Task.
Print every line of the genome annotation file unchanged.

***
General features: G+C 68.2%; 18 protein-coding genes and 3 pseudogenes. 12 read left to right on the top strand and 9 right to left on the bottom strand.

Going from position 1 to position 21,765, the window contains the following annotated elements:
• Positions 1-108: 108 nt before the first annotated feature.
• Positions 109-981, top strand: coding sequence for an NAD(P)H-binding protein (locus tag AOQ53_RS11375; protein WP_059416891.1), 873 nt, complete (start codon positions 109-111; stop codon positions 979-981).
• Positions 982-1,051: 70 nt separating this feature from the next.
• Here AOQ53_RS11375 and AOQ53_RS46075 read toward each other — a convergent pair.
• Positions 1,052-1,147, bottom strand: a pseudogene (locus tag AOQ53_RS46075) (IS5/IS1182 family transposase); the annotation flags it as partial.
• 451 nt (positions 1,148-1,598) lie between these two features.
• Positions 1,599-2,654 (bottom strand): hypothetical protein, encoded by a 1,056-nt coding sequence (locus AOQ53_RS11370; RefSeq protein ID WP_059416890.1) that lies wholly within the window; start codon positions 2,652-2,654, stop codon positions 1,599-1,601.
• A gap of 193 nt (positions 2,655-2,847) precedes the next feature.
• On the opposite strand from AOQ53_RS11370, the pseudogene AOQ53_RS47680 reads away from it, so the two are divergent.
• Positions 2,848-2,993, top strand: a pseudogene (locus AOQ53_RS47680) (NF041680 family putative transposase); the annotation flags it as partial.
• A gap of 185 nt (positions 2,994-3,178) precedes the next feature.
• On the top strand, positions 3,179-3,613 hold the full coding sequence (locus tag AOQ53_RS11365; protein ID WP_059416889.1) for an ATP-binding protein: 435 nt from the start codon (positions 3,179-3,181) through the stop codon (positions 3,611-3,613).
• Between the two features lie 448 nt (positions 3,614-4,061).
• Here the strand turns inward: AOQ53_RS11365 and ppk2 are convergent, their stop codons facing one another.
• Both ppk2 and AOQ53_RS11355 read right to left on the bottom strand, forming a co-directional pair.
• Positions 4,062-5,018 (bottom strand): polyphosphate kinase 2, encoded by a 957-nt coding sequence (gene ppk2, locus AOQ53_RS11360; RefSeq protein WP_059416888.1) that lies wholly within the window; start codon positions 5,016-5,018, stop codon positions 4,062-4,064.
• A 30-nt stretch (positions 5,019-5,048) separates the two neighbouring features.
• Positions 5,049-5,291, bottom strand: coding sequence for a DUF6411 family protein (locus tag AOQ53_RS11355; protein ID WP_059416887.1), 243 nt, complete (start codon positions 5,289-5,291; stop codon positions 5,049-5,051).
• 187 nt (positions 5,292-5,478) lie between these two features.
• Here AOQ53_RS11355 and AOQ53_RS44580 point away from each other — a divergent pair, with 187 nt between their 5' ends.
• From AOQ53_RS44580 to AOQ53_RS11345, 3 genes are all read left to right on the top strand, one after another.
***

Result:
General features: G+C 68.2%; 18 protein-coding genes and 3 pseudogenes. 12 read left to right on the top strand and 9 right to left on the bottom strand.

Going from position 1 to position 21,765, the window contains the following annotated elements:
• Positions 1-108: 108 nt before the first annotated feature.
• Positions 109-981, top strand: coding sequence for an NAD(P)H-binding protein (locus tag AOQ53_RS11375; protein WP_059416891.1), 873 nt, complete (start codon positions 109-111; stop codon positions 979-981).
• Positions 982-1,051: 70 nt separating this feature from the next.
• Here AOQ53_RS11375 and AOQ53_RS46075 read toward each other — a convergent pair.
• Positions 1,052-1,147, bottom strand: a pseudogene (locus tag AOQ53_RS46075) (IS5/IS1182 family transposase); the annotation flags it as partial.
• 451 nt (positions 1,148-1,598) lie between these two features.
• Positions 1,599-2,654 (bottom strand): hypothetical protein, encoded by a 1,056-nt coding sequence (locus AOQ53_RS11370; RefSeq protein ID WP_059416890.1) that lies wholly within the window; start codon positions 2,652-2,654, stop codon positions 1,599-1,601.
• A gap of 193 nt (positions 2,655-2,847) precedes the next feature.
• On the opposite strand from AOQ53_RS11370, the pseudogene AOQ53_RS47680 reads away from it, so the two are divergent.
• Positions 2,848-2,993, top strand: a pseudogene (locus AOQ53_RS47680) (NF041680 family putative transposase); the annotation flags it as partial.
• A gap of 185 nt (positions 2,994-3,178) precedes the next feature.
• On the top strand, positions 3,179-3,613 hold the full coding sequence (locus tag AOQ53_RS11365; protein ID WP_059416889.1) for an ATP-binding protein: 435 nt from the start codon (positions 3,179-3,181) through the stop codon (positions 3,611-3,613).
• Between the two features lie 448 nt (positions 3,614-4,061).
• Here the strand turns inward: AOQ53_RS11365 and ppk2 are convergent, their stop codons facing one another.
• Both ppk2 and AOQ53_RS11355 read right to left on the bottom strand, forming a co-directional pair.
• Positions 4,062-5,018 (bottom strand): polyphosphate kinase 2, encoded by a 957-nt coding sequence (gene ppk2, locus AOQ53_RS11360; RefSeq protein WP_059416888.1) that lies wholly within the window; start codon positions 5,016-5,018, stop codon positions 4,062-4,064.
• A 30-nt stretch (positions 5,019-5,048) separates the two neighbouring features.
• Positions 5,049-5,291, bottom strand: coding sequence for a DUF6411 family protein (locus tag AOQ53_RS11355; protein ID WP_059416887.1), 243 nt, complete (start codon positions 5,289-5,291; stop codon positions 5,049-5,051).
• 187 nt (positions 5,292-5,478) lie between these two features.
• Here AOQ53_RS11355 and AOQ53_RS44580 point away from each other — a divergent pair, with 187 nt between their 5' ends.
• From AOQ53_RS44580 to AOQ53_RS11345, 3 genes are all read left to right on the top strand, one after another.